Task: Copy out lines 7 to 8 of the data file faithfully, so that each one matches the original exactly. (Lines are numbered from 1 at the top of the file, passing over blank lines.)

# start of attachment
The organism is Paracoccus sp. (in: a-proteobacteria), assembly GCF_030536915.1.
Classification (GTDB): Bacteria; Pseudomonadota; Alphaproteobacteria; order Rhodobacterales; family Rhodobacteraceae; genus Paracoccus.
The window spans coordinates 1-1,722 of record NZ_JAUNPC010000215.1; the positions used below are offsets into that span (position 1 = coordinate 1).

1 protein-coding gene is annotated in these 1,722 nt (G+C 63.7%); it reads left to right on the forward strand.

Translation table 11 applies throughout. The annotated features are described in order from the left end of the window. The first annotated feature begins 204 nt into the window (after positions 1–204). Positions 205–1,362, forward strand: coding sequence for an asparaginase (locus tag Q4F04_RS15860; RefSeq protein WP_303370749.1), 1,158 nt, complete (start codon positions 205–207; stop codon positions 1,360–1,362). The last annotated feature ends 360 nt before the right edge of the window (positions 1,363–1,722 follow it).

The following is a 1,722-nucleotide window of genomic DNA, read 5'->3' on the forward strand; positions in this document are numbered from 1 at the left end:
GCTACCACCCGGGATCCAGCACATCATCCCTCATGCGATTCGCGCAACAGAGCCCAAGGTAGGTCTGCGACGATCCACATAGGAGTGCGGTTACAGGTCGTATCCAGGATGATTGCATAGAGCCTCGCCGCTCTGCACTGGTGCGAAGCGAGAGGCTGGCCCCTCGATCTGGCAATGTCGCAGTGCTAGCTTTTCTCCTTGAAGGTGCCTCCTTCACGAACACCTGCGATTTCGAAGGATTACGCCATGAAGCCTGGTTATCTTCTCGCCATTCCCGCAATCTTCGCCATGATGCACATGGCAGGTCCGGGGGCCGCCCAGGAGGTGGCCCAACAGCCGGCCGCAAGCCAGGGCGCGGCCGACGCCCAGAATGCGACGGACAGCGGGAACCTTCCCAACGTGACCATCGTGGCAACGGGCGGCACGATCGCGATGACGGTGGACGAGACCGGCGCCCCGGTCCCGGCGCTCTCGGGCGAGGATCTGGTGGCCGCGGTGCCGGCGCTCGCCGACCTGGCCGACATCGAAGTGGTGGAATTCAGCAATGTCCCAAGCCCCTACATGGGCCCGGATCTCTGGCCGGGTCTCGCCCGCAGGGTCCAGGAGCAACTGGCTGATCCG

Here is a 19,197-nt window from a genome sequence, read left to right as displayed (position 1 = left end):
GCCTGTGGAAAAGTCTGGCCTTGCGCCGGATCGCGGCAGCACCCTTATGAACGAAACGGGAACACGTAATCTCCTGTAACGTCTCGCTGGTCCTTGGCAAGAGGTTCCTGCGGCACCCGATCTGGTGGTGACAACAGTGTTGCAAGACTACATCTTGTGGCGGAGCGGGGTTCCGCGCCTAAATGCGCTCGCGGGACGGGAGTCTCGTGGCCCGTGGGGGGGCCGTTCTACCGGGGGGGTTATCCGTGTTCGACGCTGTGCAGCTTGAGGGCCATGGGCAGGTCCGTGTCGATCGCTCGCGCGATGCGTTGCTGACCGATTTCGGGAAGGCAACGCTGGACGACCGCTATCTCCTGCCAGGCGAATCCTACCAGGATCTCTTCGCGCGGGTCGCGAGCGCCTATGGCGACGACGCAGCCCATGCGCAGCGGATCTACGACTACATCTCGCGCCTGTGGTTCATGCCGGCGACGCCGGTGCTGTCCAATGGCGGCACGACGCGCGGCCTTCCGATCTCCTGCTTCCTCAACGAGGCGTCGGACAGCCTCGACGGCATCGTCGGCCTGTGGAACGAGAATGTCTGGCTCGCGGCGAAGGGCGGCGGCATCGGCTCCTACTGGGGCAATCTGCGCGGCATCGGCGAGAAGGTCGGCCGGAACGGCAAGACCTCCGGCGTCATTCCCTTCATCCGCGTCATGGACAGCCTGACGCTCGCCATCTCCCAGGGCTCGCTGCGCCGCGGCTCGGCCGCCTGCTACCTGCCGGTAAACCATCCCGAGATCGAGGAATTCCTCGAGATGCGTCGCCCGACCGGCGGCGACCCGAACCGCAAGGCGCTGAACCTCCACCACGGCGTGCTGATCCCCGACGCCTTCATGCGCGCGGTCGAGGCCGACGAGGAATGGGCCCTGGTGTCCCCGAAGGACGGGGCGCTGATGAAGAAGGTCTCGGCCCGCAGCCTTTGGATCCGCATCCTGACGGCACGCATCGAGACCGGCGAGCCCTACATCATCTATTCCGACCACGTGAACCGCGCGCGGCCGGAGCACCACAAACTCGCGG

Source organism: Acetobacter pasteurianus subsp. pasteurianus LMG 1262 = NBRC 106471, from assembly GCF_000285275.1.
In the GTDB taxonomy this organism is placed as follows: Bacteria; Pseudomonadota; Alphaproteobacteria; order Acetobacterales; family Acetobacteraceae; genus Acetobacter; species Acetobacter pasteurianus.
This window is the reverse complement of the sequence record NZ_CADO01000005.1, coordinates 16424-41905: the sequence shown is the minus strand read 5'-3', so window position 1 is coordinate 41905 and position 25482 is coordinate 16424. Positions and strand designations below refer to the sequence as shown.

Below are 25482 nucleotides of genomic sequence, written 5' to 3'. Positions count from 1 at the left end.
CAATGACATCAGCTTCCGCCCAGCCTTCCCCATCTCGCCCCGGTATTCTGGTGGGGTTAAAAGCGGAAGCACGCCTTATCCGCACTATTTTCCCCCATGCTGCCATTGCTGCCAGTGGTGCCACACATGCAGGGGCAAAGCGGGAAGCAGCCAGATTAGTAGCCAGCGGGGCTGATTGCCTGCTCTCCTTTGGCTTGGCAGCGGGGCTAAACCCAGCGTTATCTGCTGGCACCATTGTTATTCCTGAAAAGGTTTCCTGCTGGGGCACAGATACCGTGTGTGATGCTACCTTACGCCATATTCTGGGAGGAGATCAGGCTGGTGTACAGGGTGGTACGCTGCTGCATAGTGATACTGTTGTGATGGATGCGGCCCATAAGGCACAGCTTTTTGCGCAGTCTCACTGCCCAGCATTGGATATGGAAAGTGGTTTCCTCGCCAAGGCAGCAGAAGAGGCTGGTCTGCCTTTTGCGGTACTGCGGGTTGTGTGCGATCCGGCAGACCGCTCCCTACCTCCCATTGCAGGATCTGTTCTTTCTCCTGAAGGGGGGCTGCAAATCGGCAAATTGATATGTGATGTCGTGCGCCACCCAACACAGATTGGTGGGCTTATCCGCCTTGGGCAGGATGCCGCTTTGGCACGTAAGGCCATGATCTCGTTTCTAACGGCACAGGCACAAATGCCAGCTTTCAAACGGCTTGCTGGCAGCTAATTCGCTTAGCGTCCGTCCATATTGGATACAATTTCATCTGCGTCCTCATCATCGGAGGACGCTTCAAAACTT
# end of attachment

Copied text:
GCTACCACCCGGGATCCAGCACATCATCCCTCATGCGATTCGCGCAACAGAGCCCAAGGTAGGTCTGCGACGATCCACATAGGAGTGCGGTTACAGGTCGTATCCAGGATGATTGCATAGAGCCTCGCCGCTCTGCACTGGTGCGAAGCGAGAGGCTGGCCCCTCGATCTGGCAATGTCGCAGTGCTAGCTTTTCTCCTTGAAGGTGCCTCCTTCACGAACACCTGCGATTTCGAAGGATTACGCCATGAAGCCTGGTTATCTTCTCGCCATTCCCGCAATCTTCGCCATGATGCACATGGCAGGTCCGGGGGCCGCCCAGGAGGTGGCCCAACAGCCGGCCGCAAGCCAGGGCGCGGCCGACGCCCAGAATGCGACGGACAGCGGGAACCTTCCCAACGTGACCATCGTGGCAACGGGCGGCACGATCGCGATGACGGTGGACGAGACCGGCGCCCCGGTCCCGGCGCTCTCGGGCGAGGATCTGGTGGCCGCGGTGCCGGCGCTCGCCGACCTGGCCGACATCGAAGTGGTGGAATTCAGCAATGTCCCAAGCCCCTACATGGGCCCGGATCTCTGGCCGGGTCTCGCCCGCAGGGTCCAGGAGCAACTGGCTGATCCG

Here is a 19,197-nt window from a genome sequence, read left to right as displayed (position 1 = left end):